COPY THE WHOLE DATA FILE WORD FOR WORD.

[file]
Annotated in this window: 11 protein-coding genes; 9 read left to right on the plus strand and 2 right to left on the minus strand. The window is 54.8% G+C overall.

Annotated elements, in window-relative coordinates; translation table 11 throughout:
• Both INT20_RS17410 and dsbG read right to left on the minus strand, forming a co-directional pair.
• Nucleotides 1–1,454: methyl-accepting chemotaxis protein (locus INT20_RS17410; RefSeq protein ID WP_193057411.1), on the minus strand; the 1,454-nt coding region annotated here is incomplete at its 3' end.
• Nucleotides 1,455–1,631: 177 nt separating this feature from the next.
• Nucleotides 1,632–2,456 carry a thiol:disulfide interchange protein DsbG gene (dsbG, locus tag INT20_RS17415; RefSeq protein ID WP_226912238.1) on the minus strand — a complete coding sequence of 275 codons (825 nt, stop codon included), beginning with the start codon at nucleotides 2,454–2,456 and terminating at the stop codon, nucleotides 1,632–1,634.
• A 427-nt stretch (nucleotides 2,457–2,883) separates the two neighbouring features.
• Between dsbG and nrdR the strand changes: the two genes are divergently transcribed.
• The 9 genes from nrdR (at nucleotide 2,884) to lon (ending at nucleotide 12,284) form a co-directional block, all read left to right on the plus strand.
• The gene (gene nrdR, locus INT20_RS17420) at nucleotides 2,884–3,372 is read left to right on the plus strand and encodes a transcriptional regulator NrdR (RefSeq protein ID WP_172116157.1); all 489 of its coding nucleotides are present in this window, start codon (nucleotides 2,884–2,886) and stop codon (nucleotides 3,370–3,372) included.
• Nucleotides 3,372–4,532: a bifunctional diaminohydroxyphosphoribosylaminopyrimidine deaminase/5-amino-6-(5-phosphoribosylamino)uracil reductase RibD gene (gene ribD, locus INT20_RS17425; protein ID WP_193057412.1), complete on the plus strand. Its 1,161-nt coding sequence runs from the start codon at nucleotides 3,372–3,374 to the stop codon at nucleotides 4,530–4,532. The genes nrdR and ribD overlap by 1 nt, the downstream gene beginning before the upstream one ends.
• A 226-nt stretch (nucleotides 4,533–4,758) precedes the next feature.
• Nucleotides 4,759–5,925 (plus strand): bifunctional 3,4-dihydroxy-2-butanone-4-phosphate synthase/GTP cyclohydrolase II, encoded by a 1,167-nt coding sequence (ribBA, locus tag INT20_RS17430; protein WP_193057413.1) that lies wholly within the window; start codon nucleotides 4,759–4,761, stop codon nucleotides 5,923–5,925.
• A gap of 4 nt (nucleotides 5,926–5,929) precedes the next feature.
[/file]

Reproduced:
Annotated in this window: 11 protein-coding genes; 9 read left to right on the plus strand and 2 right to left on the minus strand. The window is 54.8% G+C overall.

Annotated elements, in window-relative coordinates; translation table 11 throughout:
• Both INT20_RS17410 and dsbG read right to left on the minus strand, forming a co-directional pair.
• Nucleotides 1–1,454: methyl-accepting chemotaxis protein (locus INT20_RS17410; RefSeq protein ID WP_193057411.1), on the minus strand; the 1,454-nt coding region annotated here is incomplete at its 3' end.
• Nucleotides 1,455–1,631: 177 nt separating this feature from the next.
• Nucleotides 1,632–2,456 carry a thiol:disulfide interchange protein DsbG gene (dsbG, locus tag INT20_RS17415; RefSeq protein ID WP_226912238.1) on the minus strand — a complete coding sequence of 275 codons (825 nt, stop codon included), beginning with the start codon at nucleotides 2,454–2,456 and terminating at the stop codon, nucleotides 1,632–1,634.
• A 427-nt stretch (nucleotides 2,457–2,883) separates the two neighbouring features.
• Between dsbG and nrdR the strand changes: the two genes are divergently transcribed.
• The 9 genes from nrdR (at nucleotide 2,884) to lon (ending at nucleotide 12,284) form a co-directional block, all read left to right on the plus strand.
• The gene (gene nrdR, locus INT20_RS17420) at nucleotides 2,884–3,372 is read left to right on the plus strand and encodes a transcriptional regulator NrdR (RefSeq protein ID WP_172116157.1); all 489 of its coding nucleotides are present in this window, start codon (nucleotides 2,884–2,886) and stop codon (nucleotides 3,370–3,372) included.
• Nucleotides 3,372–4,532: a bifunctional diaminohydroxyphosphoribosylaminopyrimidine deaminase/5-amino-6-(5-phosphoribosylamino)uracil reductase RibD gene (gene ribD, locus INT20_RS17425; protein ID WP_193057412.1), complete on the plus strand. Its 1,161-nt coding sequence runs from the start codon at nucleotides 3,372–3,374 to the stop codon at nucleotides 4,530–4,532. The genes nrdR and ribD overlap by 1 nt, the downstream gene beginning before the upstream one ends.
• A 226-nt stretch (nucleotides 4,533–4,758) precedes the next feature.
• Nucleotides 4,759–5,925 (plus strand): bifunctional 3,4-dihydroxy-2-butanone-4-phosphate synthase/GTP cyclohydrolase II, encoded by a 1,167-nt coding sequence (ribBA, locus tag INT20_RS17430; protein WP_193057413.1) that lies wholly within the window; start codon nucleotides 4,759–4,761, stop codon nucleotides 5,923–5,925.
• A gap of 4 nt (nucleotides 5,926–5,929) precedes the next feature.